(at around 33 mins) At the motel, a boom mic can be seen at the top of the screen while Barney and Cathy are hugging just seconds before the scene ends. See more »
Look Rico. I only got eight bucks.
Rico, Drug Pusher:
Start scrathin'. You see, you don't seem to understand. I'm risking ten years of my life with every move I make. I wanna get paid for it. And if I don't, my friends will break your wrists.
Let me up Rico. Let me up!
Rico, Drug Pusher:
You don't understand champ. The real torture hasn't started yet. The monkey will be on your back tomorrow.
See more »
"The Beginning" is shown in the closing credits. See more »
There is an "Unrated Version" and a "Censored Version" that only effect reel 5a as indicated on elements in MGM/UA's database. No indication was given for what was cut in order to determine what the variation is in these two cuts. See more »
Monkey On My Back tells the story of Barney Ross, former lightweight and welterweight champion who became a war hero with the US Marines and then after fighting the Japanese became a bigger hero fighting drug addiction. At that time films like this one, A Hatful Of Rain and The Man With The Golden Arm were making the American public get acquainted with the evils of drug addiction.
One of the key elements of Barney Ross's story that was left out was his religion. The man was an orthodox Jew who was the son of a Talmudic scholar whose father was shot to death in a holdup. Barney was born Dov Rosovsky and the Rosovsky had tough going after the death of the family patriarch. Ross rejected the formal religious teachings of his father, but of his heritage you could never make any kind of anti-Semitic crack in his presence. For reasons of a market in some ultra red state territory, that component of his story was eliminated, but it is key to understanding him.
He also worked his way out of poverty first by being a low level strong arm guy for Al Capone in Chicago. After that he decided to go legitimate in the use of his fists and graduated to boxing. The managing team of Sam Pian and Art Winch played here by Jack Albertson and Richard Benedict turned him into a champion of two divisions. That is where the film picks up Barney Ross's story.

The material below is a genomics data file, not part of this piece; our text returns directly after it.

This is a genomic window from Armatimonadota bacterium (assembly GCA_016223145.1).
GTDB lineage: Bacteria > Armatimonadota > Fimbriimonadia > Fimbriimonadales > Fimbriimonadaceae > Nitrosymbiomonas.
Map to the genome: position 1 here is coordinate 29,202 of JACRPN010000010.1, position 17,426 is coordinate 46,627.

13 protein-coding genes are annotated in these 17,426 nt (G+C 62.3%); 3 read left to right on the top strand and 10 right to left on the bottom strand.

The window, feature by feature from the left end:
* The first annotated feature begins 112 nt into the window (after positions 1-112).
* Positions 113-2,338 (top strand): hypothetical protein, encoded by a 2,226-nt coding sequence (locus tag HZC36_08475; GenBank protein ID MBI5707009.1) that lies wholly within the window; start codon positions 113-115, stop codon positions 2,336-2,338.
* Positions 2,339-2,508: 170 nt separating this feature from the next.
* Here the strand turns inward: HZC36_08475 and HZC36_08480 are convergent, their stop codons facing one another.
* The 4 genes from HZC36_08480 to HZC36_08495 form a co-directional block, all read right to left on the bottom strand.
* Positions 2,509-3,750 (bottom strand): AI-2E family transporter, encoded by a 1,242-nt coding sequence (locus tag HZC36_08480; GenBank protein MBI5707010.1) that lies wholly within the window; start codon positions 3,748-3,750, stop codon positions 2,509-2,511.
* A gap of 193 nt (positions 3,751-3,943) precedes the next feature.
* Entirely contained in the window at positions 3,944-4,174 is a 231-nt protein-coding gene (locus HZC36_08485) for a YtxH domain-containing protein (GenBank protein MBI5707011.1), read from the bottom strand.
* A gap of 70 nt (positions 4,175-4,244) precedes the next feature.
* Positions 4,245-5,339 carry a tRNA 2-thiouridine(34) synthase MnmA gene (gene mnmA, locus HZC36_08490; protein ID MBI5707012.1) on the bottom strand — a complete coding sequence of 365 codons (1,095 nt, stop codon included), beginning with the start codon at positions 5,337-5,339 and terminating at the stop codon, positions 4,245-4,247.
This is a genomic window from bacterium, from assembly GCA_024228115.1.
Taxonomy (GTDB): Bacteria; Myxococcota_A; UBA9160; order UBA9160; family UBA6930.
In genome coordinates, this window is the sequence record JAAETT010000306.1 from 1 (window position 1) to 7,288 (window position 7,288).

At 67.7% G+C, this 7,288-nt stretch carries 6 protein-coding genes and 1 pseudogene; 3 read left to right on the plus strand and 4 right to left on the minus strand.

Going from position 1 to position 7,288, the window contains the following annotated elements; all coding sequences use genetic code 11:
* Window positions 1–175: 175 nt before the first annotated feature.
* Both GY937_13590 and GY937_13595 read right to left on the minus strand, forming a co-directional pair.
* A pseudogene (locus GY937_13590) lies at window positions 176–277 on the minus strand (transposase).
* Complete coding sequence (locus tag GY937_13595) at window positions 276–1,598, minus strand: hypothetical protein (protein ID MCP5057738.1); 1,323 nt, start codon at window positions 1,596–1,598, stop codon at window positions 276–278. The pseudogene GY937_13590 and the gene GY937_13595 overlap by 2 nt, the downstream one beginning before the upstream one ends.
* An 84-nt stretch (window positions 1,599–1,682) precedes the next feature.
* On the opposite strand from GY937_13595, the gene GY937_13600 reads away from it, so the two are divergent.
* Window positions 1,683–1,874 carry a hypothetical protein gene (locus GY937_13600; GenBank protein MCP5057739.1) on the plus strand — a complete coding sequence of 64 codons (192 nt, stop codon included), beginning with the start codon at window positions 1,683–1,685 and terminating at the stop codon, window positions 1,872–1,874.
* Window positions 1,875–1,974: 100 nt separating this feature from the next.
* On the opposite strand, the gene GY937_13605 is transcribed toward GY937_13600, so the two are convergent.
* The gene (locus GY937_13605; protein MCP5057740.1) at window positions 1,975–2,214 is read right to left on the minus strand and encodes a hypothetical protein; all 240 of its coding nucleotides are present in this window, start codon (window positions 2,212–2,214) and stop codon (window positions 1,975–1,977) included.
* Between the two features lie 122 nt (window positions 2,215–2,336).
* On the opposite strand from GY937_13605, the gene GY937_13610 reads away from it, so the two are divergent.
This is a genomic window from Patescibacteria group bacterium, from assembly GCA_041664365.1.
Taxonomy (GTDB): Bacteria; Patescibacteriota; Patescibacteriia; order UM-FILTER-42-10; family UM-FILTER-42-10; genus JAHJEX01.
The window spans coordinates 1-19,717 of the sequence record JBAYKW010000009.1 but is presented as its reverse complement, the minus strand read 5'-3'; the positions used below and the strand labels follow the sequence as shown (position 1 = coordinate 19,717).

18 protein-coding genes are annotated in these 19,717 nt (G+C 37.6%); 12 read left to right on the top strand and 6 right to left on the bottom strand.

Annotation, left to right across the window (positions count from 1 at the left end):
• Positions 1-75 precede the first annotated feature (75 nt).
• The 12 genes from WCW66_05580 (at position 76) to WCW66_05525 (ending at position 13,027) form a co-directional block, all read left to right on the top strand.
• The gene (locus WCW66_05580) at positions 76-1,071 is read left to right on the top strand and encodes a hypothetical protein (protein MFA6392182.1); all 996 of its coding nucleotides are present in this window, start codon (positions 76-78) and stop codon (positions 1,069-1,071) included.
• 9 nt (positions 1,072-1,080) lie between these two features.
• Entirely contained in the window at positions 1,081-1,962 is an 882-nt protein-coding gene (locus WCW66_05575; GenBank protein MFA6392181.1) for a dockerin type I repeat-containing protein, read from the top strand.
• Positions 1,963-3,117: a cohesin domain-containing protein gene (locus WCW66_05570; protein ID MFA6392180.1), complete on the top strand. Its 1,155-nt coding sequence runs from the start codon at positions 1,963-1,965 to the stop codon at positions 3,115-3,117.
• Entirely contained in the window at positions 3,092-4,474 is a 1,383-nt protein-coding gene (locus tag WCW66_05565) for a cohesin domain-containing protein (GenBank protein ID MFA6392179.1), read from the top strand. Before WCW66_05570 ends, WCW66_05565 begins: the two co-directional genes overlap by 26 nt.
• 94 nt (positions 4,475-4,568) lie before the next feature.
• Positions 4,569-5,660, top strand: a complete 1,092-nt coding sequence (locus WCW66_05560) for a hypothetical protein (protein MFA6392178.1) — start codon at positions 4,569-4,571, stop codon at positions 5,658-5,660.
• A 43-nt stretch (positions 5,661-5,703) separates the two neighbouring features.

Psychologists could best tell you why some folks have an addictive personality and what could and what will always addict people. Ross as is shown here was a free spender who loved to gamble and was constantly in hock. Considering how some fighters end up, he was almost lucky that World War II came along and he joined the Marines.
On Guadalcanal he became a hero and also caught the malaria which could only be treated as far as the pain with morphine. That part of the story is perpetually relevant because after every war we seem to breed a generation of dope addicts.
Cameron Mitchell got his career role in Barney Ross and could have contended for an Oscar if this independent film from United Artists had been properly publicized. Out the same year was A Hatful Of Rain that did have performances so nominated by Don Murray and Tony Franciosa. Mitchell's holds up every bit as well as those two. In fact 1957 was his career year as the highly acclaimed Christmas story All Mine To Give also came out with Mitchell. This should have led to bigger roles and bigger pictures, but Cameron Mitchell was off in a few years to Europe to do Peplum, spaghetti westerns, and other films, some of them pretty dreadful.
Dianne Foster does well as his loyal wife with Kathy Garver as her daughter who Mitchell adopts. And Paul Richards as the dope dealer Rico will make your skin crawl with his evil.
And this film is dedicated to Barney Ross, a champion in life as well as the ring.
12 of 13 people found this review helpful.
Was this review helpful to you?
| Report this